The title here says it all. I had my students play games in my class to interesting results. The class was Roman archaeology, I had my students explore reconstructions of […]
The title here says it all. I had my students play games in my class to interesting results. The class was Roman archaeology, I had my students explore reconstructions of Roman archaeological sites, look at 3D models, and play together in the games that have been made for major Roman sites. It was certainly a hit, at least according to in class feedback.
I used findings from academic research to guide my implementation of these concepts in the classroom. My class met twice a week, in person. On the first meeting of the week, I give a more typical lecture of the topic, then the second meeting of the week, we looked at 3D reconstructions and scans, games, and even a film made by digital archaeologists using 3D reconstructions and narrative. The reason for the different experiences was because those are the easily discoverable materials and I wanted to see how the different types of experiences worked for the class.
All in all, my students seemed to enjoy the interactivity of the experiences. This isn’t the surprise. A lot of research has been done showing that interaction with the digital versions of archaeological sites and artifacts is more engaging, exciting, and interesting than simply reading. But what I did find interesting is that the digital tours were more exciting for the students than the other digital experiences.
The tours, mostly coming from Bernard Fisher’s Rome Reborn series, were non-linear and included an interactive map to take you to a specific location, typically a 360 photo from the 3D reconstruction and sometimes a 360 photo of the actual site at it stands today. Each stop was narrated by Dr. Frischer himself and packed full of information that we had mostly already covered in the previous class lecture. The implication here is that the information presented wasn’t necessarily new to the students, but they were seemingly much more engaged with this form of educational lecture. Additionally, I allowed to group to pick specific map locations and had the class instruct me on what to do next so that I could give the students some agency on what they wanted to learn about.
The finding that virtual tours that mix modern 360 photos with 360 images of the reconstruction being the most exciting part of the class was shocking. I thought students would have wanted to play in a game space related to the topic of Roman archaeology that we were studying that week, rather than take a tour. For most of the class, the lectures were not the part of the class that they were looking forward to, though it was expressed that some of the students preferred the traditional lecture methods to the digital implementations.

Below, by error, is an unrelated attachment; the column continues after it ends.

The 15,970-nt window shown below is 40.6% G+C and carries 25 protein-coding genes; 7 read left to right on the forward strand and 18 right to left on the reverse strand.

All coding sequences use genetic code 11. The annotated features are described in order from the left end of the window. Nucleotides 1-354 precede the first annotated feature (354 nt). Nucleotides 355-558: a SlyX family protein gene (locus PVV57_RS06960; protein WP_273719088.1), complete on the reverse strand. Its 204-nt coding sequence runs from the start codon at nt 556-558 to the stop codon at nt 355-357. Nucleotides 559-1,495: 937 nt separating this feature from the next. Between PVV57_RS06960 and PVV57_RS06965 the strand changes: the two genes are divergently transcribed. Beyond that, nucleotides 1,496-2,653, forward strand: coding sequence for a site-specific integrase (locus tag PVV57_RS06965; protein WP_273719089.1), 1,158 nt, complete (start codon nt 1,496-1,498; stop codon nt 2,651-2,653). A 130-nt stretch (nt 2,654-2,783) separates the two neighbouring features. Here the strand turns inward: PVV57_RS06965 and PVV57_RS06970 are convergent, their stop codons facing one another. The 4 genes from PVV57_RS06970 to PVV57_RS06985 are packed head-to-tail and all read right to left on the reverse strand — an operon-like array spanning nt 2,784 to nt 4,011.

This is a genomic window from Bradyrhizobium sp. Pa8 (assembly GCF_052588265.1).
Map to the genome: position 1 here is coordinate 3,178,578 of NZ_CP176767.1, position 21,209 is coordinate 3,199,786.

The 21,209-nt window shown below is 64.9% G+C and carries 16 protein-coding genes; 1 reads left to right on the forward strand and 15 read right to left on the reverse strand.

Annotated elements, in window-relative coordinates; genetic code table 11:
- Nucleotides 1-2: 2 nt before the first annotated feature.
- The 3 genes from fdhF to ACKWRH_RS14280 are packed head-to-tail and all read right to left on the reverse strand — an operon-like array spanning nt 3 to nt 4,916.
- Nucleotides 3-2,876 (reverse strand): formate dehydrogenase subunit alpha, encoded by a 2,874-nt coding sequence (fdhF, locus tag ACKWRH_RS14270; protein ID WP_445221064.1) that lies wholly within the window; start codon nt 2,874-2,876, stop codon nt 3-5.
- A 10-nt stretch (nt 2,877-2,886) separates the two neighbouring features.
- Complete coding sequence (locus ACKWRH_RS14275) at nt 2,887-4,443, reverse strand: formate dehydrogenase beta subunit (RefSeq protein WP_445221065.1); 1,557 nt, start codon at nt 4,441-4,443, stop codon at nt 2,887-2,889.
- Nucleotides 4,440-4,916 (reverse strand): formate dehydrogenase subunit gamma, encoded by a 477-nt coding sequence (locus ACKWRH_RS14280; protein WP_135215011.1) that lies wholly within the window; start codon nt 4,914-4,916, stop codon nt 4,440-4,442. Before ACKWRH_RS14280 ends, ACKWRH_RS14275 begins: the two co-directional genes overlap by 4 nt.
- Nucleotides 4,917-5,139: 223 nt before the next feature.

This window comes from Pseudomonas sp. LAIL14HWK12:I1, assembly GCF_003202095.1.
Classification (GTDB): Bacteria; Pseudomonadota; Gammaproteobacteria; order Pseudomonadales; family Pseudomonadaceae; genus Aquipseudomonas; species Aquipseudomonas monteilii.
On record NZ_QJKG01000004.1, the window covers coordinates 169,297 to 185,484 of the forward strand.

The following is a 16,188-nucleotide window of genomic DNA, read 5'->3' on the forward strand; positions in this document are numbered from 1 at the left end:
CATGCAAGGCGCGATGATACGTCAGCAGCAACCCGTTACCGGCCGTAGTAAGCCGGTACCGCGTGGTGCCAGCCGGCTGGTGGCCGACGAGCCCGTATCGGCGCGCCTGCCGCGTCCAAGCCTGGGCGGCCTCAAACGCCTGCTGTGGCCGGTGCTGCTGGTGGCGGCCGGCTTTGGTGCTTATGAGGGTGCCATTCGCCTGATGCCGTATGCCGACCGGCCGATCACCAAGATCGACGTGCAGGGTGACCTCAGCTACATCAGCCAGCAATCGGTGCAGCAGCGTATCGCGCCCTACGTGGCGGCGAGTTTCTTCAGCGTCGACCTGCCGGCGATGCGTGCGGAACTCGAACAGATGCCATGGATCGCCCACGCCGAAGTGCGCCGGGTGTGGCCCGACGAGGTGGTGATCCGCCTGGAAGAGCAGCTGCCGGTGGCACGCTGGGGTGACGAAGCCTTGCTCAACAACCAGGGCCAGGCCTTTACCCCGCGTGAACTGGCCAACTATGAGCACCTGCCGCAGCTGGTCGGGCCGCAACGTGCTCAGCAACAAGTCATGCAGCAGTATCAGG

The other part about this that was unexpected was that the students wanted to engage through me with the material. I had made available the websites and Steam links to the games and tours so students could find the materials themselves. For the most part, as is typical with assigned readings, the links on our Canvas page were largely ignored. Unless there was a specific assignment attached to the digital materials, the students didn’t seem to want to engage with the digital materials outside of class. I expect that, after our class, the students would look at the links and select those which were of particular interest.
This trial for the digital games in the classroom has shown me that undergraduate students in higher education do not necessarily find games as engaging as tours, but the tours and reconstructions are more engaging than lectures for most students. I do want to note that the vast majority of students in this class were history majors, so there was already an interest in learning about Roman archaeology more than non-history majors. These students may have simply been interested in the material enough that the virtual tours were more exciting.
Another interesting finding was that the 3D reconstruction included with a linear narrative showed less interest than the virtual tours. The narrative engaged some people but other students stated that they found it a bit distracting. I’ve begun to wonder if narratives are indeed the most effective way to teach history. Certainly, it is effective for me and it is true for academic writing that using narrative tends to engage readers more. But do undergraduate history majors find narrative to be the most effective way to engage with ancient history? It seems like it is a mixed bag.
There is quite a bit to be researched here in a full-scale academic study. This implementation of digital engagement in the class shows that there is a difference in the types of audiences. It is possible that games are most effective outside of the classroom setting while virtual tours are most effective in the classroom. Perhaps, virtual tours are more effective in classroom settings than I had originally thought. Similarly, I wonder if the regular implementation of the digital makes it less appealing when compared to traditional classroom activities, specifically in higher education. After all, these are students who get to pick their classes, so they have to have some existing interest in the material to register. Regardless, it is an interesting finding and certainly should be further explored.
—Kaitlyn Kingsland, Archaeogaming
22 January 2022